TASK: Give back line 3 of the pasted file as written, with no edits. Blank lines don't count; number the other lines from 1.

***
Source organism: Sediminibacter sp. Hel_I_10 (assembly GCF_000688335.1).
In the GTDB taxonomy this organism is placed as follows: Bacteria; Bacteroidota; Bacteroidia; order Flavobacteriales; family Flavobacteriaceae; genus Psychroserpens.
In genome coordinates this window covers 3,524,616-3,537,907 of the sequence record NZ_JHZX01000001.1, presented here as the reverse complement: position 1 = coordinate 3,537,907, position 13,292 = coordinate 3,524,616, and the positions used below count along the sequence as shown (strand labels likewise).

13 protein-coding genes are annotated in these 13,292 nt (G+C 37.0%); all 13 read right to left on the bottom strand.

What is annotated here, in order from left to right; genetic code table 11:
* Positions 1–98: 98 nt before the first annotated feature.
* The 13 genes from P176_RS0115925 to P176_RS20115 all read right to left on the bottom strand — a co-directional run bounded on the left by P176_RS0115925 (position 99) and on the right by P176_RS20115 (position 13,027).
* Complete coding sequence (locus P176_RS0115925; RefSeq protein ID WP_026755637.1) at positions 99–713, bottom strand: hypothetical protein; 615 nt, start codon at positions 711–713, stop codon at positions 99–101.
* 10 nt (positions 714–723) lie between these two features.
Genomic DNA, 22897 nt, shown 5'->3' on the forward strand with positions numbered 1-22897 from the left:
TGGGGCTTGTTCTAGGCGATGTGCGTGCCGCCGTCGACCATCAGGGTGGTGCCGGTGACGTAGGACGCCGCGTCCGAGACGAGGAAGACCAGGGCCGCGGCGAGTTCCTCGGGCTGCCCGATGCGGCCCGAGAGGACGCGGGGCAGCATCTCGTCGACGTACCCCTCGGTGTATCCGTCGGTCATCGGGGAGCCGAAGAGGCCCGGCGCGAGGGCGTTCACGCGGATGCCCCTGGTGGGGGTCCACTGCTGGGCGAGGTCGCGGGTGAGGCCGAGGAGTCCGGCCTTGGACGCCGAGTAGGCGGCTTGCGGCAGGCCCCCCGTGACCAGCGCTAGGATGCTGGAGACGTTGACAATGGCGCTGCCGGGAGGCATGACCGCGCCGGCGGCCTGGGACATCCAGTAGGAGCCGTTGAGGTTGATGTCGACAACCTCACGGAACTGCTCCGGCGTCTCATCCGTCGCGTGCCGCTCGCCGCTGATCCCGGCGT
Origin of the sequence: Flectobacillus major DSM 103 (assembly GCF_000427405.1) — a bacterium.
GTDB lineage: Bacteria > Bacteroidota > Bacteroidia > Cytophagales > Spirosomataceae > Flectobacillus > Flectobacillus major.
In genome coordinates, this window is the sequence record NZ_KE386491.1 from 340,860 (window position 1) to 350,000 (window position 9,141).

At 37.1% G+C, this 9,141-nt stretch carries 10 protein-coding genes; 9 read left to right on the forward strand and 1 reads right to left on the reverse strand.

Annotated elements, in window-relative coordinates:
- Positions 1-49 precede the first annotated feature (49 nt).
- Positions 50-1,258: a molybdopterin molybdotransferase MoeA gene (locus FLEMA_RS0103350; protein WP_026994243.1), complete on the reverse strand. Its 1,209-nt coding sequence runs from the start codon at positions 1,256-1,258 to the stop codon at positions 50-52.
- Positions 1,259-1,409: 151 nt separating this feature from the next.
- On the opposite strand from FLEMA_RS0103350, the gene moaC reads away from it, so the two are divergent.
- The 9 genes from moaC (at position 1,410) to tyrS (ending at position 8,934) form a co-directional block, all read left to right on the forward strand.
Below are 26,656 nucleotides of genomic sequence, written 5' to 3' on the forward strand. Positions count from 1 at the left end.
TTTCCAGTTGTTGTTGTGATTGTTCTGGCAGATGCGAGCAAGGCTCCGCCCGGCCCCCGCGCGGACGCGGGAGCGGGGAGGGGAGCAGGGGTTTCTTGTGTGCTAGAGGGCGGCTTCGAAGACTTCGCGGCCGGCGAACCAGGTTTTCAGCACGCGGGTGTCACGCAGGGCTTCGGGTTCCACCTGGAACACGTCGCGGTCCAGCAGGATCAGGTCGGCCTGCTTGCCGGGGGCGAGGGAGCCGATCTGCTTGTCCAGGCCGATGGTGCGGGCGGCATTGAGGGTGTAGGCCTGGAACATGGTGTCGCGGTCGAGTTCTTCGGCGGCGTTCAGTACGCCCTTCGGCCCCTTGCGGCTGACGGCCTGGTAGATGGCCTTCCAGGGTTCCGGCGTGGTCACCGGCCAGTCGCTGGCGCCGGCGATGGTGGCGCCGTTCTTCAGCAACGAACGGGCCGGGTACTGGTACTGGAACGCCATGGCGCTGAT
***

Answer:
In genome coordinates this window covers 3,524,616-3,537,907 of the sequence record NZ_JHZX01000001.1, presented here as the reverse complement: position 1 = coordinate 3,537,907, position 13,292 = coordinate 3,524,616, and the positions used below count along the sequence as shown (strand labels likewise).